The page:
• I myself do not attend any kind of church, but did with my family as a child. I think it is just fine to bring your children to church with you when they are young as long as you are not forcing them to chose that or any other religion once they are ready to do so. They should be free to explore all or NO options if that is what they want and be unjudged and completely supported by the parent. They will look into it like everybody else at some point and make the choice on their own as we all do. Trying to force them to choose will only cause problems between the child and parent. It is always OUR choice in the end!
  • definitely. i'm an atheist, but i will not raise my children into atheism. the way i see it, all children should be raised agnostic. when they're mature enough, they'll find a religion (or choose not to find one) for themselves.
  • I disagree. Church serves more than the obvious purpose of faith. Your logic would basically mean that participation in all social events be held off until they are teens.
  • Nope I have to disagree for a couple of reasons. When I baptised my son, I made a commitment to God to raise him in the community as a christian. Part of that is getting together with the community....going to church, volunteering, fund raising, and being an example to others of a fine human being. Secondly, not all churches pound religion into kids church is fun for kids. 5 minutes into mass, the kids are lead downstairs for snacks, stories and crafts. The daily message is told to them in a way they can relate to. My son sometimes says he doesn't want to go and I say ok, it's your choice. But God is waiting to hear from you when you're ready :)
  • I think this is an intelligent well thought out point of view, but I disagree with you. I think the children should have to go if their parents want them to. But then as they become teenagers they should decide for themselves if they want to go and if they believe in what their church/temple is preaching.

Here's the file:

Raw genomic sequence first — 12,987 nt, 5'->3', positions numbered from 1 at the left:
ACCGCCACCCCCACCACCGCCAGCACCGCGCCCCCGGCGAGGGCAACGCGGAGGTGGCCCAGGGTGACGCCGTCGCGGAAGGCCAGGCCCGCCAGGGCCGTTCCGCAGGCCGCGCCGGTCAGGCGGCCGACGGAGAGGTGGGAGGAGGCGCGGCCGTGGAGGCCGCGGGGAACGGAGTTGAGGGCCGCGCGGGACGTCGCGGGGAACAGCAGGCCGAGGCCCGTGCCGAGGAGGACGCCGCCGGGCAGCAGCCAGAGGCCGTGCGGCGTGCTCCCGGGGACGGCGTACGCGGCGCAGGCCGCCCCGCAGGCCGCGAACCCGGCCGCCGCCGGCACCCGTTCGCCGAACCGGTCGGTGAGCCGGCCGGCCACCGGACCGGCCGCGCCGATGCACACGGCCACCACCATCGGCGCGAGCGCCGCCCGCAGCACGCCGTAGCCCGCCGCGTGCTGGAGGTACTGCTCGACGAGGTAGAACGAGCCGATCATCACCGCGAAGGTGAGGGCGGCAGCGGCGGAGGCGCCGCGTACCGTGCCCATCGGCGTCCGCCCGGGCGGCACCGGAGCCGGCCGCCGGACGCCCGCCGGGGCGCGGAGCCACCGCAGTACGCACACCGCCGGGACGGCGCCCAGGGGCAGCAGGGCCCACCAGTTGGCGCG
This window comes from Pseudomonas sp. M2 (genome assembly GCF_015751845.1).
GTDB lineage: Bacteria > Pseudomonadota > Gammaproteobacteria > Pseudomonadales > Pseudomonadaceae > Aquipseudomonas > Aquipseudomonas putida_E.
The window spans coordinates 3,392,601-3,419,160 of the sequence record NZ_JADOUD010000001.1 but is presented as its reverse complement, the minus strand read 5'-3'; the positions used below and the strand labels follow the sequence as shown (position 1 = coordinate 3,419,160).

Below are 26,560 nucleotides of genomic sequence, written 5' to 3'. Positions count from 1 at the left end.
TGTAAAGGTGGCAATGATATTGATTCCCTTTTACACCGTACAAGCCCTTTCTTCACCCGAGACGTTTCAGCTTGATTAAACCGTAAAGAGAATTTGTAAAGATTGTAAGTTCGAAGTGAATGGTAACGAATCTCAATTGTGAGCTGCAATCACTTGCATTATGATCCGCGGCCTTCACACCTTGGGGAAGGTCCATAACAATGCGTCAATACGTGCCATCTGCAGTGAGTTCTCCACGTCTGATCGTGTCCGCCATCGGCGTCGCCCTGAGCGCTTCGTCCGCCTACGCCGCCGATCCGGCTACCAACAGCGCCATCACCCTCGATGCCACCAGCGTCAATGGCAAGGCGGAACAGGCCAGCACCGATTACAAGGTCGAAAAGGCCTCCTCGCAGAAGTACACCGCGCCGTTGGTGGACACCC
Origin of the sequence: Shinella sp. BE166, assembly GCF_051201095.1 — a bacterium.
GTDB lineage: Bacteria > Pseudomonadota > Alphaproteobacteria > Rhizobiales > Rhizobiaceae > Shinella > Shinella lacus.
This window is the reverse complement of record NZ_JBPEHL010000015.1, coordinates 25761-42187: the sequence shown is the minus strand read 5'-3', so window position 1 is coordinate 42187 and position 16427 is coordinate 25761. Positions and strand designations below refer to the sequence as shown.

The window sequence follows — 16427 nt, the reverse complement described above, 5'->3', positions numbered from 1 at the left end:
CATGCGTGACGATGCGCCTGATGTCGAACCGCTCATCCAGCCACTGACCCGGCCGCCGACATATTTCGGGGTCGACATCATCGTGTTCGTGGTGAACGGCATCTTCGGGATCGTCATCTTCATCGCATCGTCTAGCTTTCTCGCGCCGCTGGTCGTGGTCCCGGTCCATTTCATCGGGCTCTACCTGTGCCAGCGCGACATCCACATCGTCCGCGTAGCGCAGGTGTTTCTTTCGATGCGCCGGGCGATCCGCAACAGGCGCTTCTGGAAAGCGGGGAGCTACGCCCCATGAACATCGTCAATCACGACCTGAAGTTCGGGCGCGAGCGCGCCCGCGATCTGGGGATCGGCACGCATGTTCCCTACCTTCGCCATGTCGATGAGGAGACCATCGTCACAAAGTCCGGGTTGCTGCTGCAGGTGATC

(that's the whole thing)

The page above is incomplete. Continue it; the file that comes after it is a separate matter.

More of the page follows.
• No. Kids don't like to eat vegetables either. Should the parents wait until they're teenagers before tempting them with vegetables? I also wonder who will watch the kids while the parents go to meetings. Will they have to wait until their wayward teens decide that church is okay, or will Mom and Dad have to wait until Junior reaches adulthood, when they can go to church before heading over to the jail to visit him?
  • Allow them to go if they want, but if they don't want to, don't make them.
  • I agree and disagree at the same time. Being a Christian who takes my son to church with me every Sunday, I believe that it's good to install morals into children at a young age. I also think it's good to introduce that kind of faith. Now if my son elects not to believe in it in the future, then that's ok. I would hope that he would come back to the faith, but it's his decision.
  • Typical liberal thinking. Let everyone do as they want. As a matter of fact don't teach anyone anything, let them find out for themselves about life and make their own decisions. Maybe even send them to a camp made up of nothing but children so they can develop without any adult influece at all, so they can be who they really are. None of this adult thinking, no preconcived ideas at all, just total anarchy....WOW what a great idea!
  • I believe inculcation from a tiny age is wrong. However, I don't see anything wrong in joining in traditional yearly festivities. This does not oblige your children one way or another. I can see your point but I don't think keeping them away completely is necessary unless you have a particularly intrusive priest or church/temple-goers who are going to comment on your and your children's activities and THAT, you certainly want to avoid.